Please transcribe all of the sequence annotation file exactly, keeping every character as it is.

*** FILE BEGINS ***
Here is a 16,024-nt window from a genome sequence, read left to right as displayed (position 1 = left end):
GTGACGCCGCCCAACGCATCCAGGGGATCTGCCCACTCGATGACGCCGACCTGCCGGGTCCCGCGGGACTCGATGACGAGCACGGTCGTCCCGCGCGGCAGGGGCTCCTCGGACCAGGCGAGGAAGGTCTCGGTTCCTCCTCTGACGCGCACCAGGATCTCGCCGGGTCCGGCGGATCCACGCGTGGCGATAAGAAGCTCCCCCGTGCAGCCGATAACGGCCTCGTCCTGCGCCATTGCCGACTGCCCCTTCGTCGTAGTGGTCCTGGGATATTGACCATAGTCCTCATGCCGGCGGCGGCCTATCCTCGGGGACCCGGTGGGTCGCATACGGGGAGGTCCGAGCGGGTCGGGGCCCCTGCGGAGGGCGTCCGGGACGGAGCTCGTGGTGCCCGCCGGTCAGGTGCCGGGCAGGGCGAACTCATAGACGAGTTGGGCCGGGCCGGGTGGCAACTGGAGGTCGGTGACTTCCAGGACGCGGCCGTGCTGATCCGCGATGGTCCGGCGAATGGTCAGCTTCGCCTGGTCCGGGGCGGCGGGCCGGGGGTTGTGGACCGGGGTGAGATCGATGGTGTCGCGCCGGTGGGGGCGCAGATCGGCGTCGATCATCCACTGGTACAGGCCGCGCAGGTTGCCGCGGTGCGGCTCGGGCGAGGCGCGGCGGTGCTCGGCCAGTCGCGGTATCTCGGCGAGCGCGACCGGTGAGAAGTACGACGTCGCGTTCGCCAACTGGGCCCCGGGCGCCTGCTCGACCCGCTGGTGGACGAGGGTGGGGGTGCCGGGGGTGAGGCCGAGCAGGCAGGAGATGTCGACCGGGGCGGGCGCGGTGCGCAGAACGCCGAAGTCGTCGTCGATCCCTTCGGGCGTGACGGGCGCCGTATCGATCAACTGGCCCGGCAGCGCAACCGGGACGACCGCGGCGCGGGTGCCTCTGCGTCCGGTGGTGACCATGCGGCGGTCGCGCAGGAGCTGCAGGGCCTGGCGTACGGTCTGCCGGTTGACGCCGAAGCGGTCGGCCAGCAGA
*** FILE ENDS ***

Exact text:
Here is a 16,024-nt window from a genome sequence, read left to right as displayed (position 1 = left end):
GTGACGCCGCCCAACGCATCCAGGGGATCTGCCCACTCGATGACGCCGACCTGCCGGGTCCCGCGGGACTCGATGACGAGCACGGTCGTCCCGCGCGGCAGGGGCTCCTCGGACCAGGCGAGGAAGGTCTCGGTTCCTCCTCTGACGCGCACCAGGATCTCGCCGGGTCCGGCGGATCCACGCGTGGCGATAAGAAGCTCCCCCGTGCAGCCGATAACGGCCTCGTCCTGCGCCATTGCCGACTGCCCCTTCGTCGTAGTGGTCCTGGGATATTGACCATAGTCCTCATGCCGGCGGCGGCCTATCCTCGGGGACCCGGTGGGTCGCATACGGGGAGGTCCGAGCGGGTCGGGGCCCCTGCGGAGGGCGTCCGGGACGGAGCTCGTGGTGCCCGCCGGTCAGGTGCCGGGCAGGGCGAACTCATAGACGAGTTGGGCCGGGCCGGGTGGCAACTGGAGGTCGGTGACTTCCAGGACGCGGCCGTGCTGATCCGCGATGGTCCGGCGAATGGTCAGCTTCGCCTGGTCCGGGGCGGCGGGCCGGGGGTTGTGGACCGGGGTGAGATCGATGGTGTCGCGCCGGTGGGGGCGCAGATCGGCGTCGATCATCCACTGGTACAGGCCGCGCAGGTTGCCGCGGTGCGGCTCGGGCGAGGCGCGGCGGTGCTCGGCCAGTCGCGGTATCTCGGCGAGCGCGACCGGTGAGAAGTACGACGTCGCGTTCGCCAACTGGGCCCCGGGCGCCTGCTCGACCCGCTGGTGGACGAGGGTGGGGGTGCCGGGGGTGAGGCCGAGCAGGCAGGAGATGTCGACCGGGGCGGGCGCGGTGCGCAGAACGCCGAAGTCGTCGTCGATCCCTTCGGGCGTGACGGGCGCCGTATCGATCAACTGGCCCGGCAGCGCAACCGGGACGACCGCGGCGCGGGTGCCTCTGCGTCCGGTGGTGACCATGCGGCGGTCGCGCAGGAGCTGCAGGGCCTGGCGTACGGTCTGCCGGTTGACGCCGAAGCGGTCGGCCAGCAGA